You’ve seen some pretty amazing things in your life.
In your travels around the world or around the block, there’s always something to view and some things you wish you’d never seen.
And that’s what Jovan Mosley was thinking after the police picked him up: wishing he’d never been witness to a murder. In the new book, “Long Way Home” by Laura Caldwell, what Jovan saw cost him almost a quarter of his life.
On the night that Henry Thomas Jr. lost his life, things were going well for him.
Thomas was well-liked in his job and was making enough money to buy a decent house for himself and his long-time girlfriend. His family was doing fine, and he was looking forward to seeing his grandchildren soon. His wallet had a few dollars in it that night, so he grabbed some chicken at a local Chicago restaurant and started home.
He never made it.
Earlier that night, Frad Muhammad asked his boy, Jovan Mosley, if he wanted to hang out. They briefly visited a park and found nothing of interest, and were joined by three other boys. When one of them suggested they rob someone, Thomas was the first person they saw.
The beating death of Henry Thomas Jr. went unsolved for several months, until a break in the case came. Police arrested Muhammad, Marvin Treadwell and Lawrence “Red” Wideman. Witnesses said a boy named “Fetta” was at the scene, as was a boy named Jovan Mosley, but Jovan didn’t do anything except walk away.
They arrested Jovan anyway.
For almost two days, the nineteen-year-old was kept, handcuffed, to a wall. Given no food or water, he wasn’t allowed to use the bathroom. Detectives wandered in and out, yelling and threatening. Finally, told that he could “go home” if he confessed to two punches, Jovan signed his name to a piece of paper.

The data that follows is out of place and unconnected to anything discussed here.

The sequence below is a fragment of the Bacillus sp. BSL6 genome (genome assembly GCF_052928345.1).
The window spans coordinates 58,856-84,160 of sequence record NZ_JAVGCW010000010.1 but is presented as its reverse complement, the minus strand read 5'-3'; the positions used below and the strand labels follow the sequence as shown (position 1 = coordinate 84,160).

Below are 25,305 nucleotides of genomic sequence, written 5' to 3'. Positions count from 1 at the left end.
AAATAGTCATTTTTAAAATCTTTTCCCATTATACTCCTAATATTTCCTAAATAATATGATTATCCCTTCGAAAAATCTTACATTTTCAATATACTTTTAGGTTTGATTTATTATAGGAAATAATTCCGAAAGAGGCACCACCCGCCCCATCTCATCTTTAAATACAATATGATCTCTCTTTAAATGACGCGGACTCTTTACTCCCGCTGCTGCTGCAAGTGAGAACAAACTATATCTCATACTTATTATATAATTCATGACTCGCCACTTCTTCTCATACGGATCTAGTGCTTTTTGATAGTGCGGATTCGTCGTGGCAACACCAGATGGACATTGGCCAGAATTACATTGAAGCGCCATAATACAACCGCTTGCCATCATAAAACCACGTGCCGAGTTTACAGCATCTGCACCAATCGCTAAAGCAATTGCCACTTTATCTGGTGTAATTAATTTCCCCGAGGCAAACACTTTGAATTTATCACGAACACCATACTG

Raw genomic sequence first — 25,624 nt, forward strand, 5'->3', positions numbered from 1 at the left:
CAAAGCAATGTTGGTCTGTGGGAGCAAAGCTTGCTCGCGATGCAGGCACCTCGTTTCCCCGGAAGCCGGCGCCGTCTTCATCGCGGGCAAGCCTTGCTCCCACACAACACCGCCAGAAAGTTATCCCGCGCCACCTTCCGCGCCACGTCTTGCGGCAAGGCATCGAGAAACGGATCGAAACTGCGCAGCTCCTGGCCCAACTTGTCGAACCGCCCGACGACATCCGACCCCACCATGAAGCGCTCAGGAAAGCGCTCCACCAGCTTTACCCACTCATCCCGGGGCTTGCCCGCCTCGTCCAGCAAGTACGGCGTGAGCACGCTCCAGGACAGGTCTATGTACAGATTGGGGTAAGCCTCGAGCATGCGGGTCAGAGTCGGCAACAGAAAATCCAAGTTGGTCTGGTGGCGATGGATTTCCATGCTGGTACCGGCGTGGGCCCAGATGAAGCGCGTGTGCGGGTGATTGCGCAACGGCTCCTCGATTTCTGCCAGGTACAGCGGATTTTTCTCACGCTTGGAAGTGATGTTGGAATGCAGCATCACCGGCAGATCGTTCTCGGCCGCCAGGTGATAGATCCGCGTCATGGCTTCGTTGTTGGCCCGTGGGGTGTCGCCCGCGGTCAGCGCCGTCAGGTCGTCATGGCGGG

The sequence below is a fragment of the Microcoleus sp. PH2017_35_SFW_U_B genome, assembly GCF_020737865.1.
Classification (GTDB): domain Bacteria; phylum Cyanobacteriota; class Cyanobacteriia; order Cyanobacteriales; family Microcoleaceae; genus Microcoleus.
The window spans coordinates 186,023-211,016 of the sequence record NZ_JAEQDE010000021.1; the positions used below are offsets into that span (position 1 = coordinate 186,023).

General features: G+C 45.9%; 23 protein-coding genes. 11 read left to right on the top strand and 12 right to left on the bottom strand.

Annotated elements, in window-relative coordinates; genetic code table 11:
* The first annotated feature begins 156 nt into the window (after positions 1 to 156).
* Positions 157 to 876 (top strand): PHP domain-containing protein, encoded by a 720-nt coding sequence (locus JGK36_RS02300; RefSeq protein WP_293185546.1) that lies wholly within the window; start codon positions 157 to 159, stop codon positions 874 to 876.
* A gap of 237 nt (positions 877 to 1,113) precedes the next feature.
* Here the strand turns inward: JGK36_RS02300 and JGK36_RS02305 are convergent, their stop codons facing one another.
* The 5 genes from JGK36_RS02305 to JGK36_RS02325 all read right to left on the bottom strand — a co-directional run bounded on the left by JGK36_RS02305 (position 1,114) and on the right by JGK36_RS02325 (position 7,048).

Five years later, attorney Catherine O’Daniel had a chance meeting with Jovan in SuperMax, the Cook County jail. Impressed and astounded that he’d been in jail for so long with so little legal help, O’Daniel agreed to do something she’d never done: she took Jovan’s case, pro bono…
And that’s where author, lawyer, and novelist Laura Caldwell came in: to help O’Daniel and, in the process, immerse herself into this astounding, horrifying case.
With a writer’s knack for words and an attorney’s eye for detail, Caldwell brings Mosley’s story to light with the kind of suspense that will keep you up all night. She’s sympathetic to Mosley’s case, and she makes you care too. I loved that, and the “afterward” hints that Caldwell gives without spoiling the proceedings.
If you love a good courtroom drama, try this gripping true story. “Long Way Home” is definitely a book to see yourself reading.
(“Long Way Home” by Laura Caldwell, Free Press, $26, 303 pages, includes notes)